Here's a letter that was signed by many highly admirable people from the UK. I was not asked to sign it, and nor should I have been - this was very much a letter to be signed by British worthies, protesting the Pope's state visit to the UK. So there's another reason not to sign something: in the circumstances, you might not be an appropriate person to do so. Most of the things I'm asked to sign could be signed by almost anyone, but as an Australian I'm not really an appropriate person to be signing a letter to be sent to British newspapers and addressed specifically to this kind of political choice.
In the event, it's signed by:
Stephen Fry, Professor Richard Dawkins, Professor Susan Blackmore, Terry Pratchett, Philip Pullman, Ed Byrne, Baroness Blackstone, Ken Follett, Professor AC Grayling, Stewart Lee, Baroness Massey, Claire Rayner, Adele Anderson, John Austin MP, Lord Avebury, Sian Berry, Professor Simon Blackburn, Sir David Blatherwick, Sir Tom Blundell, Dr Helena Cronin, Dylan Evans, Hermione Eyre, Lord Foulkes, Professor Chris French, Natalie Haynes, Johann Hari, Jon Holmes, Lord Hughes, Robin Ince, Dr Michael Irwin, Professor Steve Jones, Sir Harold Kroto, Professor John Lee, Zoe Margolis, Jonathan Meades, Sir Jonathan Miller, Diane Munday, Maryam Namazie, David Nobbs, Professor Richard Norman, Lord O'Neill, Simon Price, Paul Rose, Martin Rowson, Michael Rubenstein, Joan Smith, Dr Harry Stopes-Roe, Professor Raymond Tallis, Lord Taverne, Peter Tatchell, Baroness Turner, Professor Lord Wedderburn of Charlton QC FBA, Ann Marie Waters, Professor Wolpert, Jane Wynne Willson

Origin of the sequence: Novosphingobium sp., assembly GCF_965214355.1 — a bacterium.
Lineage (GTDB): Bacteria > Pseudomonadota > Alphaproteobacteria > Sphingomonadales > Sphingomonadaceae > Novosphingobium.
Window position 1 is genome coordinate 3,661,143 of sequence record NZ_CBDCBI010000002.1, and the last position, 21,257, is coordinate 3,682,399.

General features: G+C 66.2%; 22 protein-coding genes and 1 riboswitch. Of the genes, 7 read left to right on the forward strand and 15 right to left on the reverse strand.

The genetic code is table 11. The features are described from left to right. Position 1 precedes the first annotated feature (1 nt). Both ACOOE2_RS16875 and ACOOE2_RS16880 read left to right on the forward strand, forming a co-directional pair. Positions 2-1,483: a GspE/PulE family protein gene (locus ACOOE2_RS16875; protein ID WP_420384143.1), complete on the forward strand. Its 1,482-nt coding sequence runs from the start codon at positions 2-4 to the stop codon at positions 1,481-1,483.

That's a pretty impressive list!
If I'd been British, and if I'd been asked to sign the letter, would I have done so? Very likely I would. I'd want to scour it carefully to make sure I really did agree with everything in it ... but say I decided that I did? Would I have any other reason not to sign it?
I raise this because Julian Baggini, who is both British and a valued contributor to 50 Voices of Disbelief: Why We Are Atheists , was given an opportunity to sign it and declined. Now, I'd understand this if he disagreed with the sentiments in the letter, or even if he generally agreed with them but found something there that he was just not prepared to put his name to. I think that's quite legitimate. It's also quite legitimate to explain your misgivings or reservations privately to the person who has asked you to sign up. Indeed, it's okay to explain them publicly.
But I'm at a bit of a loss to understand what was going on in this case. As far as I can see, Julian doesn't have any objection to the letter's content and would have been prepared to sign it if there hadn't been enough other people already doing so: "If only a few people were [protesting] I might have felt it necessary to sign the petition." As far as I can see, his reasons amount to the claim that signing would have been divisive.
I have a lot of time for Julian, and I think his essay in 50 Voices is well worth reading. I don't mind that his stance towards organised religion is more conciliatory than that of some atheists and religious sceptics. There's certainly room for a range of viewpoints, and my own experiences witth organised religion are not vastly different from his - a mix of benign and not so benign.